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27 hours.

 

I find that rather odd actually. An hour is an arbitrary division. What prompted the Eorans to divide the day-night cycle into 27 rather than 24?

 

Of course 24 is entirely arbitrary as well, but at least it divides neatly into 12 (day/night) and 6 (day until noon/day after noon, night before midnight/night after midnight). 27 OTOH is 3^3, but the day doesn't "naturally" divide into 3. If whoever created the division was mathematically inclined, I'd have expected her to settle on a power of 2 as that divides up even more neatly than, say, 24. I'd have gone with 32.

 

The Earth of Numenera has a 28-hour day, but that's because the Earth's rotation has supposedly slowed while the length of the hour has been retained all through the billions of years and rise and fall of vast civilizations. (Which strikes me as a bit puzzling also frankly.)

 

Mysteries...

I always just assumed the Eora day night cycle was a couple of hours longer in earth hours, and that the Eorans themselves didn't necessarily use the same division. But does the lore reflect that the Eorans themsevles refer to it as a 27 hour day?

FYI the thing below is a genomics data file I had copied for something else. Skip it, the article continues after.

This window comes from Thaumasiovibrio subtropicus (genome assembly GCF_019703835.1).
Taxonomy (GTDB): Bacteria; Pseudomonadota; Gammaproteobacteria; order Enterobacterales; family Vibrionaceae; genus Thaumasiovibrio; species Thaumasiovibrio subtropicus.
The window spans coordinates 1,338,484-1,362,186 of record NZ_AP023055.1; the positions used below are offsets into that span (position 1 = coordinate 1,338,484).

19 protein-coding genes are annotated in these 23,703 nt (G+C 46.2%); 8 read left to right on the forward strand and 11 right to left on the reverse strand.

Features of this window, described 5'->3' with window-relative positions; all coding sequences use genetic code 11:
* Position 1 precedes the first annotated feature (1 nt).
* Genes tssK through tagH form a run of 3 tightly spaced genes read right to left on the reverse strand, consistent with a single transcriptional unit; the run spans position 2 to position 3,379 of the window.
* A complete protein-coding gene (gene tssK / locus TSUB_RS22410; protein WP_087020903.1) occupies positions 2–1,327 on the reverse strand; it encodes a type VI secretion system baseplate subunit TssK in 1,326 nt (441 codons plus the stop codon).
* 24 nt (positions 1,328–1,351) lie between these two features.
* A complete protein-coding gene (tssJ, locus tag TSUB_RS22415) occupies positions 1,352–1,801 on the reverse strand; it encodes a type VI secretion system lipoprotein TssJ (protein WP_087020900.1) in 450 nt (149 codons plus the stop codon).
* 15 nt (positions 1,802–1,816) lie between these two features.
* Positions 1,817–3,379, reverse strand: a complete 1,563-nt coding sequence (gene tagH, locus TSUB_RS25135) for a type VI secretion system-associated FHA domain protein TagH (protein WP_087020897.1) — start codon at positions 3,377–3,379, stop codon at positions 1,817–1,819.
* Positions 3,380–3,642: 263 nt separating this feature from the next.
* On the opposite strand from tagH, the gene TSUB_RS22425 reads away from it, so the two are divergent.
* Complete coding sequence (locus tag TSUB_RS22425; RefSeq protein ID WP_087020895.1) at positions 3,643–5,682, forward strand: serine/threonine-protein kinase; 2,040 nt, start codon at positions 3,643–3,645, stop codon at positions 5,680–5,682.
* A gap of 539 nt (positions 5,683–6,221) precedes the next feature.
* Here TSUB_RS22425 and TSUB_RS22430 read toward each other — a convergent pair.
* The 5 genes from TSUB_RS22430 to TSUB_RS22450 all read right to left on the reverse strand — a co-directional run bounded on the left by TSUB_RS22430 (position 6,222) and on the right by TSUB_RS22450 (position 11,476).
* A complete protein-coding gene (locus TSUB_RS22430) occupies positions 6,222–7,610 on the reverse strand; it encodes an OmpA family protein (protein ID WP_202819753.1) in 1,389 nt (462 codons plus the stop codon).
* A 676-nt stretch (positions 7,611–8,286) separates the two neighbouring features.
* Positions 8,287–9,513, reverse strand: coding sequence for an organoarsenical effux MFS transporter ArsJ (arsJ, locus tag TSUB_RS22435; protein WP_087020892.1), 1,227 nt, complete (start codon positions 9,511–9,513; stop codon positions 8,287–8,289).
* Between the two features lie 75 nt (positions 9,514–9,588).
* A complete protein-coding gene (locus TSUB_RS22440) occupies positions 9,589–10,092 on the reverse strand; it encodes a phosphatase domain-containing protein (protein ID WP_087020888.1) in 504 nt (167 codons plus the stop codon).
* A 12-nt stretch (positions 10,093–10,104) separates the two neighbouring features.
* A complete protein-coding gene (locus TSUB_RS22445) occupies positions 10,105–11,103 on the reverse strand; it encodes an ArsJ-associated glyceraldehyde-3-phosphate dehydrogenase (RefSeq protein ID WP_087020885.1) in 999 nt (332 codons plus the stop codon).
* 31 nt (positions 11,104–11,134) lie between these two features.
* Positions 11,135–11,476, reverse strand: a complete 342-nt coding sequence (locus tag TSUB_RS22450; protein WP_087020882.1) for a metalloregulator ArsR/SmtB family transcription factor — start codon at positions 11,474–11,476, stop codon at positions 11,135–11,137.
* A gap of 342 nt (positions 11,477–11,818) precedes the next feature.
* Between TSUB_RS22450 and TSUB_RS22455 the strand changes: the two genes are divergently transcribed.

Beyond that, the particular division used could simply be a consession to the reader, like english is.

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A fantasy Earth, in the same way that Tolkein's Shire is intended to be England, even though there are no hobbits in the real England.  Science fiction frequently features other planets, but fantasy usually takes place on a slightly different Earth -- one that has elves and/or dwarves and/or dragons and other creatures not found on the real Earth, one where magic works or where praying to a god or gods gives a priest magic spells. 

Fantasy only takes place on Earth when it implies as much. How many fantasy novels take place on other planets? We don't like to think about that because it "breaks immersion", but this is what I love so much about the Elder Scrolls Chronicles (especially Skyrim where this is extremely apparent) and Dragonriders of Pern (which is a fantastic take on this very concept). Seriously, Elder Scrolls has never been shy about how Nirn is another planet, but bring that up to any player, and they will go nuts.